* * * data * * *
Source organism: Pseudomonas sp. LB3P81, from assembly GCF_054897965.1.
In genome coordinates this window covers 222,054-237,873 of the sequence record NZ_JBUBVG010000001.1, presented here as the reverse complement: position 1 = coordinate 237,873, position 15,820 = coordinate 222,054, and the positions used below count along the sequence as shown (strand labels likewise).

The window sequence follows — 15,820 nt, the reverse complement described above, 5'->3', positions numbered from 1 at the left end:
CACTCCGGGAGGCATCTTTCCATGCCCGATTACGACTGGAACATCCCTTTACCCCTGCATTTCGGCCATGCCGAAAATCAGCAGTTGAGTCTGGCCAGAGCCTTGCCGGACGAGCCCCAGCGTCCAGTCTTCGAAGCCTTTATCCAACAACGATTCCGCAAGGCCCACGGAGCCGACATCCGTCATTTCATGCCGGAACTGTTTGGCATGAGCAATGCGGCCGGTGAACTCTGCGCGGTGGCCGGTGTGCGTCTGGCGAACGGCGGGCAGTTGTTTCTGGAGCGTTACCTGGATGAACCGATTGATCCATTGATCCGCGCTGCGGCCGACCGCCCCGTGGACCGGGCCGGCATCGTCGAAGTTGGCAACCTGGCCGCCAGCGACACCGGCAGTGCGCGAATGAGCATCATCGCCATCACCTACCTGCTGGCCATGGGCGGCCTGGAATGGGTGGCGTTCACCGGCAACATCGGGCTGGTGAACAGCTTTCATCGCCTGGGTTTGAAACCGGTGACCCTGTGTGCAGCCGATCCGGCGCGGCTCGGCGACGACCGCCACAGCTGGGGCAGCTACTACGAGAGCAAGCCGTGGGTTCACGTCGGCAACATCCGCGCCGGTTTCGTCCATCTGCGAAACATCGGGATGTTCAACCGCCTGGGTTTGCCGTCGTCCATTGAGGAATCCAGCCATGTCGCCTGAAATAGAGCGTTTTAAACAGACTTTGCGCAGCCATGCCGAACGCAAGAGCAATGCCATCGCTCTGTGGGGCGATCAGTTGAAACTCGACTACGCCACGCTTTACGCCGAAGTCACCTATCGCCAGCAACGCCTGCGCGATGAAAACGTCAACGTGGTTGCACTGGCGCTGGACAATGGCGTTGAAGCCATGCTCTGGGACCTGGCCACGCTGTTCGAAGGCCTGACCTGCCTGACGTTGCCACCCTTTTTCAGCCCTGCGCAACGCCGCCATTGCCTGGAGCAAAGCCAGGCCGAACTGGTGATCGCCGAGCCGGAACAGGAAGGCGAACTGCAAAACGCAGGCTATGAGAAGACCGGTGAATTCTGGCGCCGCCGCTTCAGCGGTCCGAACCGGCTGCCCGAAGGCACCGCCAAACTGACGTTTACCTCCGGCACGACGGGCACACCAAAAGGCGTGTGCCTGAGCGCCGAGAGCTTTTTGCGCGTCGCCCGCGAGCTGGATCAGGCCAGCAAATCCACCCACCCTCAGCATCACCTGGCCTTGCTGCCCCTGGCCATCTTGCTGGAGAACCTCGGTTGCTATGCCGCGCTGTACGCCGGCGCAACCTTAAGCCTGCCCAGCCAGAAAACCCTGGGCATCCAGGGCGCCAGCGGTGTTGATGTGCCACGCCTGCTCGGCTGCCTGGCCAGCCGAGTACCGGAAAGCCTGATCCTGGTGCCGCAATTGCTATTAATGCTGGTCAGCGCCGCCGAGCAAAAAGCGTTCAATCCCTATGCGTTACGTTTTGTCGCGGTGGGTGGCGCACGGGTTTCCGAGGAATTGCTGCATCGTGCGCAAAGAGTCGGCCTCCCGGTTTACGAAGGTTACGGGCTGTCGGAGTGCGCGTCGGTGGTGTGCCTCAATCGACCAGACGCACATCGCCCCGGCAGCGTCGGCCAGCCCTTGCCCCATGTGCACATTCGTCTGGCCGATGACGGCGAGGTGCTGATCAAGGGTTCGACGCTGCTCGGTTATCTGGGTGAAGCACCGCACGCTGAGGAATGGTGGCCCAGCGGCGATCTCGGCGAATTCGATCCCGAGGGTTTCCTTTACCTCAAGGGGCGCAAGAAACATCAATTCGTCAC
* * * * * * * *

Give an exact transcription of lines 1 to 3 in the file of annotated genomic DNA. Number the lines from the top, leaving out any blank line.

Source organism: Pseudomonas sp. LB3P81, from assembly GCF_054897965.1.
In genome coordinates this window covers 222,054-237,873 of the sequence record NZ_JBUBVG010000001.1, presented here as the reverse complement: position 1 = coordinate 237,873, position 15,820 = coordinate 222,054, and the positions used below count along the sequence as shown (strand labels likewise).

The window sequence follows — 15,820 nt, the reverse complement described above, 5'->3', positions numbered from 1 at the left end: